Total strength of antigen-antibody binding when multiple epitopes on an antigen interact with multiple binding sites of an antibodyAvidity
B cell expresses only one allele for an antibody heavy chain and light chainAllelic Exclusion
Genes that encode enzymes that catalyze recombination of V, D, and J gene segmentsRAG-1 and RAG-2
Initiates processes that lead to somatic hypermutation, gene conversion and class switch recombinationActivation-Induced Deaminase (AID)
Enzyme that converts cytosine (cytidine) to uridine that leads to somatic hypermutationActivation-Induced Deaminase (AID)
An activated B cell that receives no signals begins to produceIgM
Under the influence of CD40 ligand (CD40L) and IFN-γ, the activated B cell switches to this classIgG1 and IgG3
Under the influence of CD40 ligand (CD40L) and IL-4 , the activated B cell switches to this classIgE and IgG4
Under the influence of CD40 ligand (CD40L), APRIL, BAFF and TGF-β, the activated B cell switches to this classIgA
Type 1 complement receptor (CR1) of phagocytes, recognize this resulting in ingestion and intracellular killing of the opsonized microbesC3b
C3b opsonizes microbes are recognized by this receptor of phagocytesType 1 Complement Receptor (CR1)
CR1 can also recognizes this opsonizing agent as wellC4b
Cytokines that cause smooth muscle contraction, histamine release from mast cells, and enhanced vascular permeability. They also mediate chemotaxis, inflammation, and generation of cytotoxic oxygen radicalsAnaphylatoxins
C3a, C4a and C5a components are referred to asAnaphylatoxins
The strongest anaphylatoxins isC5a
The second strongest anaphylatoxins isC3a
The least strong anaphylatoxins isC4a
Neutrophil attractant chemokineC5a
Large amounts of anaphylatoxins being produced by the body may result in this life-threatening conditionAnaphylaxis
Complement activation by the alternative pathway is activated by the binding of this to various activating surfacesC3b
Complement activation by the classical pathway is activated by the binding of this to antigen-antibody complexesC1
Complement activation by the lectin pathway is activated by the binding of this to microbesPlasma Lectin
C1 complex is composed ofC1qr2s2
C1qr2s2C1 Complex
C3 convertase for classical and lectin pathwayC4b2a
C3 convertase for the alternate pathwayC3bBb
C5 convertase for the classical and lectin pathwayC4b2aC3b
C5 convertase for the alternate pathwayC3bBbC3b
C5b, C6, C7, C8 and C9 form this complexMembrane Attack Complex (MAC)
Attaches and imbeds itself into the bacterial membraneC7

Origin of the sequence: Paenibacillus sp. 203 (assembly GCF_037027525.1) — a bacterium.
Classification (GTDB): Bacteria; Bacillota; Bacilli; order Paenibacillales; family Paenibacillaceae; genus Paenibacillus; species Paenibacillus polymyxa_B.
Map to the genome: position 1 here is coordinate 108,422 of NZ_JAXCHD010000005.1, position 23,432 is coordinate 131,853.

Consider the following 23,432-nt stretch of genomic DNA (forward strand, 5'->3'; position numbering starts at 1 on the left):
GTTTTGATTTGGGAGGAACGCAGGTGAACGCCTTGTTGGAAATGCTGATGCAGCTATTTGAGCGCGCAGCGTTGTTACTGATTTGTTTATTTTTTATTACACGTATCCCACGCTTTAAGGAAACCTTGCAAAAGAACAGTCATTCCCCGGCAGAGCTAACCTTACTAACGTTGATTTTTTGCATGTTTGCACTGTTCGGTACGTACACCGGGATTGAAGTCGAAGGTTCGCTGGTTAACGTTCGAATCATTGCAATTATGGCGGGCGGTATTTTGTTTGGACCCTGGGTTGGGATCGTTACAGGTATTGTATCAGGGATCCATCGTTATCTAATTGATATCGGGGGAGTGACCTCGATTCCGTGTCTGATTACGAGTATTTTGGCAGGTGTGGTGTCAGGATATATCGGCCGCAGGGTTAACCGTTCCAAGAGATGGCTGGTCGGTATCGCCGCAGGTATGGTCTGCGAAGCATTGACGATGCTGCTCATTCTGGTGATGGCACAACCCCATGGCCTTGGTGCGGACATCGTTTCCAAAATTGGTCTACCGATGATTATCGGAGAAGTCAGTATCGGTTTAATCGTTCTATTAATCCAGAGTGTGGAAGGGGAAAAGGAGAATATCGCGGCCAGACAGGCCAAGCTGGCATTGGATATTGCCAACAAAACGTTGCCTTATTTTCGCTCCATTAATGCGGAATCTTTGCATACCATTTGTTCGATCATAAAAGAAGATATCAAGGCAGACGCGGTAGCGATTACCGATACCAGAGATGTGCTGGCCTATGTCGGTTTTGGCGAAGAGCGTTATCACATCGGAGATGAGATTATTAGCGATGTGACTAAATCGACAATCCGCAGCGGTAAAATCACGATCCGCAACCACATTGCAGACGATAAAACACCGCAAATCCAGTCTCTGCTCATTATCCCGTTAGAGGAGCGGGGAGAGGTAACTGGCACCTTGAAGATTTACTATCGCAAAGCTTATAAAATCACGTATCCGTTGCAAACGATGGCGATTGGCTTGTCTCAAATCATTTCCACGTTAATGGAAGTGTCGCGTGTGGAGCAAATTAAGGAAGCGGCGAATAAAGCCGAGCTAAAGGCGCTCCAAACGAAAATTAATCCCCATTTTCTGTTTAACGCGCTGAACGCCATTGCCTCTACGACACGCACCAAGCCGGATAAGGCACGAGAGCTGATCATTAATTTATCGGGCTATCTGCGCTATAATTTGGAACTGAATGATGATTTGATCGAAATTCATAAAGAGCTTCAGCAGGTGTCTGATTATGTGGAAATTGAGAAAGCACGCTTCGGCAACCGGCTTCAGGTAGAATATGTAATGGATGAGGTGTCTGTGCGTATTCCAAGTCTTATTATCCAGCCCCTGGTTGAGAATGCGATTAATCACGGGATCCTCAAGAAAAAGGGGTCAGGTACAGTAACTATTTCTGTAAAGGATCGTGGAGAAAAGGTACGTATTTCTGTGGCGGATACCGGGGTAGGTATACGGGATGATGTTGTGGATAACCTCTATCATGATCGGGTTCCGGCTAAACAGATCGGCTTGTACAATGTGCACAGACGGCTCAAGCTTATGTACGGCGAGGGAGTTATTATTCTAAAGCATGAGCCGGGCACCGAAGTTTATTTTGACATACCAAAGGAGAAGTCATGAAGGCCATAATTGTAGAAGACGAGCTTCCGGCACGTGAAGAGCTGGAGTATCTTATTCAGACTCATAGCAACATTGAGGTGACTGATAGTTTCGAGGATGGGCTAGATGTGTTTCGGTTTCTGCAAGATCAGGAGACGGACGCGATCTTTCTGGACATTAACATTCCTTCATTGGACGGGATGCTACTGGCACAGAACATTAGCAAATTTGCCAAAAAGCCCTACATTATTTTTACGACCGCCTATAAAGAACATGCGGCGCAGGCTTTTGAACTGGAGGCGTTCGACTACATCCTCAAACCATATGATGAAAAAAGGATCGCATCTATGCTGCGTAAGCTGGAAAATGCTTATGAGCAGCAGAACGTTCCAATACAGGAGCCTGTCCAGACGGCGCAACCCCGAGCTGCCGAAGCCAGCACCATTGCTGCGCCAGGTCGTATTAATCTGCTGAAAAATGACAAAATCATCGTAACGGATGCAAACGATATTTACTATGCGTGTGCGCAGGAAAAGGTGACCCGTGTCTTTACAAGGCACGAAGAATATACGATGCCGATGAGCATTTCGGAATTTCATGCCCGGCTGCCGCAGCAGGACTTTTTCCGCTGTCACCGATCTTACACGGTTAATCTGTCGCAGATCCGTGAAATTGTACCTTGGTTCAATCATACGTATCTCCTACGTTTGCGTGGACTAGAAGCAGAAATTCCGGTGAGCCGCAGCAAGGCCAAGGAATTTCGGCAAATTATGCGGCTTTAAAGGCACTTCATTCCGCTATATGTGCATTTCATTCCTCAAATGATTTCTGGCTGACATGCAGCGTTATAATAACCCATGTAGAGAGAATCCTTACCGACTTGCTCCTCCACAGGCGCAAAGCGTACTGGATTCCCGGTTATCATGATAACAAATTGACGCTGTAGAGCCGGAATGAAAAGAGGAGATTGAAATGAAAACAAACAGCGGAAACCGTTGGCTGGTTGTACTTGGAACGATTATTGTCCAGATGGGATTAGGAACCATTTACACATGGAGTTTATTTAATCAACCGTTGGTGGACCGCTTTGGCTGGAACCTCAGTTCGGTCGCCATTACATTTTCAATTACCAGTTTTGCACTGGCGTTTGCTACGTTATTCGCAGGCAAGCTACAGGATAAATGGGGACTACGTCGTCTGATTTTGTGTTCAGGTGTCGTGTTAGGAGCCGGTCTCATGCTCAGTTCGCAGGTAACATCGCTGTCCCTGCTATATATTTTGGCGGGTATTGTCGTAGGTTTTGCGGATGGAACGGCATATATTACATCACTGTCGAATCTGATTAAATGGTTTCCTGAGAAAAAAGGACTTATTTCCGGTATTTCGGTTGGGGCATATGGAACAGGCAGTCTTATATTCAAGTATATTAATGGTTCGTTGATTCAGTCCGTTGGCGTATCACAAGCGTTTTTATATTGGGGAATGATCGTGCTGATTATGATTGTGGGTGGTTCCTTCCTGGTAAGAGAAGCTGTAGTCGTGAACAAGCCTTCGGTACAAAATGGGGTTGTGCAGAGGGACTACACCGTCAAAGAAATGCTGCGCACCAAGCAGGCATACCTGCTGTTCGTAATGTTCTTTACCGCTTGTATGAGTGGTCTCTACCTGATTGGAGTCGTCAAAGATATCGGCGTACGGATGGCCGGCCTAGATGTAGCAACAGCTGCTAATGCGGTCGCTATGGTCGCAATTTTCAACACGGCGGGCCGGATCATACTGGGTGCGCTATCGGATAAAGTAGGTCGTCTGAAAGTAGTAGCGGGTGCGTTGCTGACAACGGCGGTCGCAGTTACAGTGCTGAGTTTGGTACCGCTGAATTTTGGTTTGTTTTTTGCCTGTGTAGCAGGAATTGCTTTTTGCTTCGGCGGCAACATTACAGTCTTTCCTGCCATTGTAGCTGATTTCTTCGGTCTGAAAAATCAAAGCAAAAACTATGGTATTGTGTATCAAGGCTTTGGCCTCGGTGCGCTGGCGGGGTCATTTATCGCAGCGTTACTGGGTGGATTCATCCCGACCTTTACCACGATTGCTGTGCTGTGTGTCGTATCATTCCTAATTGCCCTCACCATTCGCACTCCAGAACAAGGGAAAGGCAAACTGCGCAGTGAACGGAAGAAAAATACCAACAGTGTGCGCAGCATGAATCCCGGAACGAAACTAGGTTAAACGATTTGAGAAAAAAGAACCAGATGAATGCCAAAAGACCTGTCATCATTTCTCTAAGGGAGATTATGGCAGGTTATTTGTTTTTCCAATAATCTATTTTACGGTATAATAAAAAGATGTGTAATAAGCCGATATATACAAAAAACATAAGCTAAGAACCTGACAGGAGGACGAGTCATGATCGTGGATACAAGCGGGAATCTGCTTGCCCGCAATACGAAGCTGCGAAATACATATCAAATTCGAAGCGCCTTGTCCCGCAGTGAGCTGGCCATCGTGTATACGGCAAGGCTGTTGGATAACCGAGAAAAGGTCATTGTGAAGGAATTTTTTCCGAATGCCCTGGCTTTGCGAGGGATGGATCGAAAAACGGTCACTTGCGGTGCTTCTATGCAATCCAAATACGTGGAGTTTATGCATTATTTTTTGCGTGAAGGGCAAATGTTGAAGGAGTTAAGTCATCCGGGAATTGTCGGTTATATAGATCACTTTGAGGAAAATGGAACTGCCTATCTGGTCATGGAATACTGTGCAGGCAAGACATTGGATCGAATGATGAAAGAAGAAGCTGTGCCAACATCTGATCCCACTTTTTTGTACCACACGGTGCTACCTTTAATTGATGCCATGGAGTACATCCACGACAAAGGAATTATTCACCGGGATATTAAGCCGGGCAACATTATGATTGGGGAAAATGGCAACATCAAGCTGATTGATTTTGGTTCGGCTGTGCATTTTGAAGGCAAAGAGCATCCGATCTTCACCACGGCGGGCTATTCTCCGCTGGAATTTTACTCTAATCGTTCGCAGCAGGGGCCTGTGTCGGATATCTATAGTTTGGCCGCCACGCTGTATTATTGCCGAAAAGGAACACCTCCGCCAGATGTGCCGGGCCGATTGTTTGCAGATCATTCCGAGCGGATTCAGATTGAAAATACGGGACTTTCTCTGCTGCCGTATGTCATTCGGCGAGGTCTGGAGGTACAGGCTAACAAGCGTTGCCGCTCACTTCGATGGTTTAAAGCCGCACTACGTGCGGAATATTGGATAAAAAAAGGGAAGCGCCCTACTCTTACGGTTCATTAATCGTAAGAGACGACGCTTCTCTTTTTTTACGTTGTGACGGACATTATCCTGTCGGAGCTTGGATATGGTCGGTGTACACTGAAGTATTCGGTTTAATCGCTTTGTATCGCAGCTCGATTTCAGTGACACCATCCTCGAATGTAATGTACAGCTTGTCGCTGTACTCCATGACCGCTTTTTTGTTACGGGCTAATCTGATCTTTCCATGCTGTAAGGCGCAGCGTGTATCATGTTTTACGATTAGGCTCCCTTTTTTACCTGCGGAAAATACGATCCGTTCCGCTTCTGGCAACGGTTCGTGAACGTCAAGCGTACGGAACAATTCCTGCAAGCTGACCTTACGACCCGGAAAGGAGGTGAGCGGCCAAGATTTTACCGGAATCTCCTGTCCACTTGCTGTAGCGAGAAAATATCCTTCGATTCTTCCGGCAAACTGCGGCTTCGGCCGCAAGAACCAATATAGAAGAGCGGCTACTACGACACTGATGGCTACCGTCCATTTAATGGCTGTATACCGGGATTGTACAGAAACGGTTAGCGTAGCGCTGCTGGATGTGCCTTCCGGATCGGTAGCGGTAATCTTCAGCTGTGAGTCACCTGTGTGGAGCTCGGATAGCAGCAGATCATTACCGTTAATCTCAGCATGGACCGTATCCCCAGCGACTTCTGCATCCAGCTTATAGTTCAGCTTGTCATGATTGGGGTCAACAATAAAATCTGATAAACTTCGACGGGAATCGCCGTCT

Forms a pore in the bacteria membrane resulting osmotic flux in the bacteria resulting in lysisC9
Protein that stabilizes C3bBb on the microbe surface membraneProperdin
This prevents C1qr2s2 from becoming activeC1 Inhibitor (C1 Inh)
Proteolytically cleaves C3b and C4b preventing the activity of C3 convertase in both the Classical and Alternative pathwaysFactor I
Causes disassociation of Alternative pathway C3 convertase subunitsFactor H
The first rearrangement in the variable region of the DNA is the joining of these two gene productsD-J Joining
The second rearrangement in the variable region of the DNA is the joining of this gene product with the product of the first rearrangementV-DJ Joining
Protease that cleaves Factor B into Bb and Ba when Factor B is bound to C3bFactor D
Protease that is the active protease of C3 and C5 convertaseFactor B
Results in profound susceptibility to infections, C3-deficient individuals develop autoimmune disorders, infections, or both. Infections tend to be recurrent and severe. Invasive infectionsDeficiency of C3
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Immunological Memory

Question Answer
Enables the immune system to respond more rapidly and effectively to pathogens that have been encountered previously, and prevents them from causing diseaseImmunological Memory
Memory is due to a small population of specialized cells formed during the adaptive immune response that persist in the absence of the original antigen that induced themMemory Cells
These cell have higher levels of cell-surface MHC class II and costimulatory B7.1 molecules on their surface so they initiate interactions with helper T cells at lower doses of antigenMemory B Cells
Expression of this subunit of the IL-7 receptor (CD127) identifies CD8+ effector T cells that generate robust memory responsesα Subunit (CD127)
These cells are required for the development of functional CD8+ memory T cellsCD4+ T Cells
This promotes cell survival of the memory cellsBCL-2
This memory cell expresses CCR7 chemokine receptor and reside in lymph nodesCentral Memory T Cells
This memory cell expresses CCR3 and CCR5 chemokine receptors and circulate throughout the bodyEffector Memory T Cells
Affinity of B cell receptors increases with each exposure to an antigenAffinity Maturation
These cells have higher levels of cell-surface MHC class II and costimulatory B7.1 molecules on their surface so they initiate interactions with helper T cells at lower doses of antigenMemory B Cells
T cells need activation but no cell division to become killers therefore, they can respond very fastCD8+ Memory T Cells
These cells require signals from contact with self-peptide-self MHC complexes and the cytokines IL-15 and IL-7 for survivalNaive T Cells
These cells require cytokines IL-15 and IL-7 for survivalMemory T Cells
These cells require signals from contact with self-peptide-self MHC complexes to proliferateMemory T Cells
These cells are required for the development of functional CD8+ memory T cellsCD4+ T Cells
When antigens have both epitopes that were “seen” before and new epitopes, the memory responses to the epitopes seen before will dominate, and there may be no response to the new epitopesOriginal Antigenic Sin